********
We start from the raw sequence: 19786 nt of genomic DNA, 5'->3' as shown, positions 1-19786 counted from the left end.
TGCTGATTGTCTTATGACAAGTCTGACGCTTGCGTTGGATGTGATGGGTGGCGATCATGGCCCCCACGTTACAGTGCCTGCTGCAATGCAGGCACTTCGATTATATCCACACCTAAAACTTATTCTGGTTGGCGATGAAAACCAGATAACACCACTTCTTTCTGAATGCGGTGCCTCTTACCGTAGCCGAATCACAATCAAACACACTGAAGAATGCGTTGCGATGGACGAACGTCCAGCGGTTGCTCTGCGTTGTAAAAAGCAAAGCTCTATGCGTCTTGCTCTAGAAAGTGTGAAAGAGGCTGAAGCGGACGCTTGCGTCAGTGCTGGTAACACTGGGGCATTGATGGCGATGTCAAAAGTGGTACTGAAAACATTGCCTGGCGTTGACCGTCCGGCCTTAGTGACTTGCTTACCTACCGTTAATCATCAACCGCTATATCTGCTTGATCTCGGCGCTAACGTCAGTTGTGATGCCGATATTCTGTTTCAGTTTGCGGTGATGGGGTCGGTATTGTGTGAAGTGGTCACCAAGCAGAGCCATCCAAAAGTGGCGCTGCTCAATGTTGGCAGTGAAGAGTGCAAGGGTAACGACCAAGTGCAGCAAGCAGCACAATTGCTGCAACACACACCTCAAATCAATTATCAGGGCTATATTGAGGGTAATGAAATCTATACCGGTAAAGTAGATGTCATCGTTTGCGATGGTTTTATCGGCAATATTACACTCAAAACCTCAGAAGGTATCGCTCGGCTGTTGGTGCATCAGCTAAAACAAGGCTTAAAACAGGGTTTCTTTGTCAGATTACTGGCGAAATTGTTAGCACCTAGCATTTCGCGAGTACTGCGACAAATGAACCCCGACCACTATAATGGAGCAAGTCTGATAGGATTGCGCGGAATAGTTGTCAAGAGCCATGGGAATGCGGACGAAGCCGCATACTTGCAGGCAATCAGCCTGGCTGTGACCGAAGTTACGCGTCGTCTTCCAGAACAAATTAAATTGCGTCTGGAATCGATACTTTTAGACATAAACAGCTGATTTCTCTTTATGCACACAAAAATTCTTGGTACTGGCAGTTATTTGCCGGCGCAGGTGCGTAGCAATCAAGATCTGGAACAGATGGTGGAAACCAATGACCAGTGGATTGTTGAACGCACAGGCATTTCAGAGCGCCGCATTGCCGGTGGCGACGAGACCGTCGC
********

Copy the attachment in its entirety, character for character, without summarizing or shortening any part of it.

We start from the raw sequence: 19786 nt of genomic DNA, 5'->3' as shown, positions 1-19786 counted from the left end.
TGCTGATTGTCTTATGACAAGTCTGACGCTTGCGTTGGATGTGATGGGTGGCGATCATGGCCCCCACGTTACAGTGCCTGCTGCAATGCAGGCACTTCGATTATATCCACACCTAAAACTTATTCTGGTTGGCGATGAAAACCAGATAACACCACTTCTTTCTGAATGCGGTGCCTCTTACCGTAGCCGAATCACAATCAAACACACTGAAGAATGCGTTGCGATGGACGAACGTCCAGCGGTTGCTCTGCGTTGTAAAAAGCAAAGCTCTATGCGTCTTGCTCTAGAAAGTGTGAAAGAGGCTGAAGCGGACGCTTGCGTCAGTGCTGGTAACACTGGGGCATTGATGGCGATGTCAAAAGTGGTACTGAAAACATTGCCTGGCGTTGACCGTCCGGCCTTAGTGACTTGCTTACCTACCGTTAATCATCAACCGCTATATCTGCTTGATCTCGGCGCTAACGTCAGTTGTGATGCCGATATTCTGTTTCAGTTTGCGGTGATGGGGTCGGTATTGTGTGAAGTGGTCACCAAGCAGAGCCATCCAAAAGTGGCGCTGCTCAATGTTGGCAGTGAAGAGTGCAAGGGTAACGACCAAGTGCAGCAAGCAGCACAATTGCTGCAACACACACCTCAAATCAATTATCAGGGCTATATTGAGGGTAATGAAATCTATACCGGTAAAGTAGATGTCATCGTTTGCGATGGTTTTATCGGCAATATTACACTCAAAACCTCAGAAGGTATCGCTCGGCTGTTGGTGCATCAGCTAAAACAAGGCTTAAAACAGGGTTTCTTTGTCAGATTACTGGCGAAATTGTTAGCACCTAGCATTTCGCGAGTACTGCGACAAATGAACCCCGACCACTATAATGGAGCAAGTCTGATAGGATTGCGCGGAATAGTTGTCAAGAGCCATGGGAATGCGGACGAAGCCGCATACTTGCAGGCAATCAGCCTGGCTGTGACCGAAGTTACGCGTCGTCTTCCAGAACAAATTAAATTGCGTCTGGAATCGATACTTTTAGACATAAACAGCTGATTTCTCTTTATGCACACAAAAATTCTTGGTACTGGCAGTTATTTGCCGGCGCAGGTGCGTAGCAATCAAGATCTGGAACAGATGGTGGAAACCAATGACCAGTGGATTGTTGAACGCACAGGCATTTCAGAGCGCCGCATTGCCGGTGGCGACGAGACCGTCGC